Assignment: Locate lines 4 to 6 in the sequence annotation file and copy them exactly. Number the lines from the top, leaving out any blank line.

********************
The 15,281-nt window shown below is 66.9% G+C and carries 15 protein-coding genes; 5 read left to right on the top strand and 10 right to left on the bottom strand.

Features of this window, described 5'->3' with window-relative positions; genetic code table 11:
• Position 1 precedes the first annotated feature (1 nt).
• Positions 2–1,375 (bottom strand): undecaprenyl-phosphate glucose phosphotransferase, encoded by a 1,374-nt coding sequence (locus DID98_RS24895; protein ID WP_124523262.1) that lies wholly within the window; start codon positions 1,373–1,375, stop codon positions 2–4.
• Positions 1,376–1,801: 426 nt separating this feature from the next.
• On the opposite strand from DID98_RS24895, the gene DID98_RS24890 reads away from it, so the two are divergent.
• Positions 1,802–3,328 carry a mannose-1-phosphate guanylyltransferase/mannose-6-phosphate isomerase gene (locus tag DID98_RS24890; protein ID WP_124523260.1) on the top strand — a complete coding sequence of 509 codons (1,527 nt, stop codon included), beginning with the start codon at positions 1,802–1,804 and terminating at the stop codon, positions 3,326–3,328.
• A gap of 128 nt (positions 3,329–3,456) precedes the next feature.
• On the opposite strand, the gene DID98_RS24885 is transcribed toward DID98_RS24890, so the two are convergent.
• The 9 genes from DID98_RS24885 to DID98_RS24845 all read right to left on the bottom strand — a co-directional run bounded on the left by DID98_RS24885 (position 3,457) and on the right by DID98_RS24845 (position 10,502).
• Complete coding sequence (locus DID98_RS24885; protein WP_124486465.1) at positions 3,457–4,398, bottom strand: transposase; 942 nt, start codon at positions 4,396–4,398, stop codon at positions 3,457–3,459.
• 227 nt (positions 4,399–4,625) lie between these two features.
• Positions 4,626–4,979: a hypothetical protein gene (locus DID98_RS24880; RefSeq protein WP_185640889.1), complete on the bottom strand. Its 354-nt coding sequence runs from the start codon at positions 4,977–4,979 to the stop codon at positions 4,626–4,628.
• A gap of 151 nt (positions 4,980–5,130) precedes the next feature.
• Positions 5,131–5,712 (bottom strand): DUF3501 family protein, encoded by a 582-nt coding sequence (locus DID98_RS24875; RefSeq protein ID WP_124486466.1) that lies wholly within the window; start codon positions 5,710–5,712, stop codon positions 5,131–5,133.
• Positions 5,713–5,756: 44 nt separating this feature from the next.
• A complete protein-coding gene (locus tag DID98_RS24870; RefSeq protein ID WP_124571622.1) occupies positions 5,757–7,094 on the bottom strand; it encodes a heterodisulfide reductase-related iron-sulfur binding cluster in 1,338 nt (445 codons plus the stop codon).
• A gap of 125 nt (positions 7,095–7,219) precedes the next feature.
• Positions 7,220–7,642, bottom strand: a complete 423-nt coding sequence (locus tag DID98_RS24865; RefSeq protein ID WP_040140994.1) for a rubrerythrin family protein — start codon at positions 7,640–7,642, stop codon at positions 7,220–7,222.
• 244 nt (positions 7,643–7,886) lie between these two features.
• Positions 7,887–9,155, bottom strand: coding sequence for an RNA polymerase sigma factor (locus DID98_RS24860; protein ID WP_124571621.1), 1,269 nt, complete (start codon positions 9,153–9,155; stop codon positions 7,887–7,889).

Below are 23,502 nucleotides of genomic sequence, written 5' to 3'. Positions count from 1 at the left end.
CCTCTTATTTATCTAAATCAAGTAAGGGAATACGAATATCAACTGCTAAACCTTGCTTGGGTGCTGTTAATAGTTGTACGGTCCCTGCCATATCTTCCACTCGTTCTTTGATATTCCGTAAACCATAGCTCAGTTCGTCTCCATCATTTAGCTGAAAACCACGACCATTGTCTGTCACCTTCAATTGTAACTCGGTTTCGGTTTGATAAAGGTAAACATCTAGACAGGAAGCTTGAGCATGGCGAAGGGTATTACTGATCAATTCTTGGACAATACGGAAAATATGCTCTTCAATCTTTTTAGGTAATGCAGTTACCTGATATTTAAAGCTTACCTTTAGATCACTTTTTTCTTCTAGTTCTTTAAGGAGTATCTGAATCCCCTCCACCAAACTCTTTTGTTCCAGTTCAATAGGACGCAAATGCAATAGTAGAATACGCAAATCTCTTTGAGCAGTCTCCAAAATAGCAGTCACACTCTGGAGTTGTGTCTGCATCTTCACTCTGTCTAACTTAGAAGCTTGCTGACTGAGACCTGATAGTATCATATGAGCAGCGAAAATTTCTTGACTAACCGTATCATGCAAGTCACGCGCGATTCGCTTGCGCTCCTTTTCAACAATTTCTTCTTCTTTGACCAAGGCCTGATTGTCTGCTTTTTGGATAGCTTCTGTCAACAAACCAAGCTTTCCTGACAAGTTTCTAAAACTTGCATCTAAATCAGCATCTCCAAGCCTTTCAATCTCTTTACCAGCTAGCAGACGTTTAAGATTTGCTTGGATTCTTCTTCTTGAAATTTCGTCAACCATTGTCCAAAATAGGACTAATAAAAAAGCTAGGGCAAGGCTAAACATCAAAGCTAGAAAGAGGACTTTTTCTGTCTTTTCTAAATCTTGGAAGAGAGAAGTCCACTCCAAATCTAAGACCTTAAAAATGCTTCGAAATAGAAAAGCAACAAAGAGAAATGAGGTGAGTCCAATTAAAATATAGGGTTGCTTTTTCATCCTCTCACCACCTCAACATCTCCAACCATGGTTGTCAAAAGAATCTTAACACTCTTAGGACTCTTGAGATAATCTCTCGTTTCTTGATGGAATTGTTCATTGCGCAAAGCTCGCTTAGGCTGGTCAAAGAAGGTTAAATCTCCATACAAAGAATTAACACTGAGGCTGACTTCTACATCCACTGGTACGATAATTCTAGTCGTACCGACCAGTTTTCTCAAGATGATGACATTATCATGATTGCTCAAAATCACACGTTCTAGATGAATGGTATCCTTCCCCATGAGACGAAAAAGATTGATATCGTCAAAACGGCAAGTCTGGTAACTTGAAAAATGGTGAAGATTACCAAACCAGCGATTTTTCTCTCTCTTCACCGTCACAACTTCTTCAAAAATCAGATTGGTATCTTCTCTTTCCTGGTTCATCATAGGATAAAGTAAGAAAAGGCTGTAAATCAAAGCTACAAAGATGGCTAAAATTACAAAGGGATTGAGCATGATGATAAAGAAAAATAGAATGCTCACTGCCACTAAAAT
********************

• Positions 2–1,375 (bottom strand): undecaprenyl-phosphate glucose phosphotransferase, encoded by a 1,374-nt coding sequence (locus DID98_RS24895; protein ID WP_124523262.1) that lies wholly within the window; start codon positions 1,373–1,375, stop codon positions 2–4.
• Positions 1,376–1,801: 426 nt separating this feature from the next.
• On the opposite strand from DID98_RS24895, the gene DID98_RS24890 reads away from it, so the two are divergent.